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August 22, 2019

Seniors' health can decline due to deficiencies in micronutrients, study says

Senior Health Nutrition
Vitamin deficiencies increase frailty senior Source/Image licensed by Ingram Image

A study published in the Journal of Post-Acute and Long-Term Care Medicine found that vitamin D, luetin, zeaxanthin, folate, and vitamin B-12 are key in aiding older adults' health and not having enough of these micronutrients can contribute to pre-frailty and frailty.

It's not a secret that not getting enough nutrients can lead to poorer health, especially for older adults, but deficiencies in micronutrients affect their inabilities to bounce back after getting sick or falling, a new study says.

A study published in the Journal of Post-Acute and Long-Term Care Medicine found that specific micronutrients are important older adults' health and a lack of them contributes frailty. 

Frailty is geriatric condition that can cause a rapid decline in health and function for older adults. It decreases one's ability to recover after going through a stressful event. 

This decline in health can come from many things, but the newest research from the Irish Longitudinal Study on Aging suggests lower levels of lutein, zeaxanthin, folate and vitamins D, B, and B-12, contribute to this decline.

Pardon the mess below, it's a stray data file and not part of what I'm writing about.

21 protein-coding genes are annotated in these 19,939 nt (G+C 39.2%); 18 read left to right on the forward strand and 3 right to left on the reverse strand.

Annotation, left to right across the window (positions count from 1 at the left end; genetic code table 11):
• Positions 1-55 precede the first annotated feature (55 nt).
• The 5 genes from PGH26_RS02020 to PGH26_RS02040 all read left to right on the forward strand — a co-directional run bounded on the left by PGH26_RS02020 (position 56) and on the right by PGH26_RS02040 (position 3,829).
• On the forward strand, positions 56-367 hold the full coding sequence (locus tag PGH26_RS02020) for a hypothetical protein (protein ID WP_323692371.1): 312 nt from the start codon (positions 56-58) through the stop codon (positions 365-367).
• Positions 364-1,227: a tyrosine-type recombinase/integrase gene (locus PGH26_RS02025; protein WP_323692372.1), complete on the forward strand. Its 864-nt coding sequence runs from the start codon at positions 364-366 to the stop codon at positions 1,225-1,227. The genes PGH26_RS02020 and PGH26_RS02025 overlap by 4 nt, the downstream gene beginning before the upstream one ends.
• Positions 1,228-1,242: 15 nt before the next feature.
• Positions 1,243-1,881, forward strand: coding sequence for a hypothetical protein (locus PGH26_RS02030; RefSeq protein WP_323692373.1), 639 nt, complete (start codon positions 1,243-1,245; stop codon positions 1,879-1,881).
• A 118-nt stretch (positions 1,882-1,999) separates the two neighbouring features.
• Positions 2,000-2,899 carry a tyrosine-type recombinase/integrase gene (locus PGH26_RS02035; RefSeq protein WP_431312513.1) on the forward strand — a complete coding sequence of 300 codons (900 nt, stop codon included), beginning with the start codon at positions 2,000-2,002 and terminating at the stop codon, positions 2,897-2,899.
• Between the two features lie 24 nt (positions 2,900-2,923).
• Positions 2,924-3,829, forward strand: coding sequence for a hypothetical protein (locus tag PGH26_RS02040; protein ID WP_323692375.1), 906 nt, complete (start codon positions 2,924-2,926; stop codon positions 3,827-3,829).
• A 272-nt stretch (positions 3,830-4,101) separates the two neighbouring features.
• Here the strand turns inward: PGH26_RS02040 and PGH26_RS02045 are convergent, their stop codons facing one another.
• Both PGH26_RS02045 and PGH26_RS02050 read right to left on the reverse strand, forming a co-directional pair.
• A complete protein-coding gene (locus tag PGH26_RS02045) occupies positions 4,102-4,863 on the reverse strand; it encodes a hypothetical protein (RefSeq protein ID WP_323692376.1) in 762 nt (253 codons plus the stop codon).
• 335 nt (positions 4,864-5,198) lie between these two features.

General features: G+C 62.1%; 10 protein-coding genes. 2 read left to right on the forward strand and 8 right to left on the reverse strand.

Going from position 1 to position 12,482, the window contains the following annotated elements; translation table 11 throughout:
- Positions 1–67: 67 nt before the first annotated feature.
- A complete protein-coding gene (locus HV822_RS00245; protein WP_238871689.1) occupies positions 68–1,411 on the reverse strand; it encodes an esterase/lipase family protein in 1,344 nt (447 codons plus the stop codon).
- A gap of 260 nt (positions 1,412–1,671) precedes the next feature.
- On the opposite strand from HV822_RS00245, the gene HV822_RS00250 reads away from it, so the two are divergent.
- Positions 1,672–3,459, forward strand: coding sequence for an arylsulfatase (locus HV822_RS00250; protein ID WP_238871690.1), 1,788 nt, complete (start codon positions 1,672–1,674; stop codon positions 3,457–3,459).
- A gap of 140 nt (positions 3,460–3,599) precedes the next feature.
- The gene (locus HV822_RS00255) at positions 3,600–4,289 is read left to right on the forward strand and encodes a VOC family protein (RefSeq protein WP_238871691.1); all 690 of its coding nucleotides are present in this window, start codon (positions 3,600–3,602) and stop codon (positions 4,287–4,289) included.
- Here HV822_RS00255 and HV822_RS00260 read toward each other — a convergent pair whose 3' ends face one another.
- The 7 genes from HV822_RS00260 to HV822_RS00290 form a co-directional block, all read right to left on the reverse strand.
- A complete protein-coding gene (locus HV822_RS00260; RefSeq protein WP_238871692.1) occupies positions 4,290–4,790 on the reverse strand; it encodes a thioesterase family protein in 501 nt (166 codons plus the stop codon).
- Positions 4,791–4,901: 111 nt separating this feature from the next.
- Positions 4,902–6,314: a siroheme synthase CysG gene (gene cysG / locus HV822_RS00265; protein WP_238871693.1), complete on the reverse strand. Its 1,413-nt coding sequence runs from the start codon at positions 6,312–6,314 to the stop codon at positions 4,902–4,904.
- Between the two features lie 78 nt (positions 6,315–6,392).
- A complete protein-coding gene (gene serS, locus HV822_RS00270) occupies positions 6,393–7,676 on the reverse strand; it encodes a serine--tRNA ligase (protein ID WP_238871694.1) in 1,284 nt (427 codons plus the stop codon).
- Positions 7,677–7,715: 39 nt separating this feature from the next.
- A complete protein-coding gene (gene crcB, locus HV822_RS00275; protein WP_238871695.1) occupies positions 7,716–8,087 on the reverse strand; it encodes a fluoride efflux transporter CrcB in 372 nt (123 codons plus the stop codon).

Researchers found that frailty and pre-frailty were associated with lower levels of lutein, zeaxanthin, and vitamin D.

Low levels of B vitamins, folate and B-12, were associated with pre-frailty. The associations with frailty persisted even after researchers made additional adjustment for social lifestyle, and health and seasonal factors.

Scientists also found that the accumulation of micronutrient deficiencies increased the likelihood of the severity of frailty.

Researchers examined a population size of 4,068 individuals over the age of 50 in Ireland, quantifying frailty by measuring fatigue, resistance, ambulation, illness, and loss of weight. They also took into account the patients' sociodemographic, lifestyle, health, and seasonal factors.

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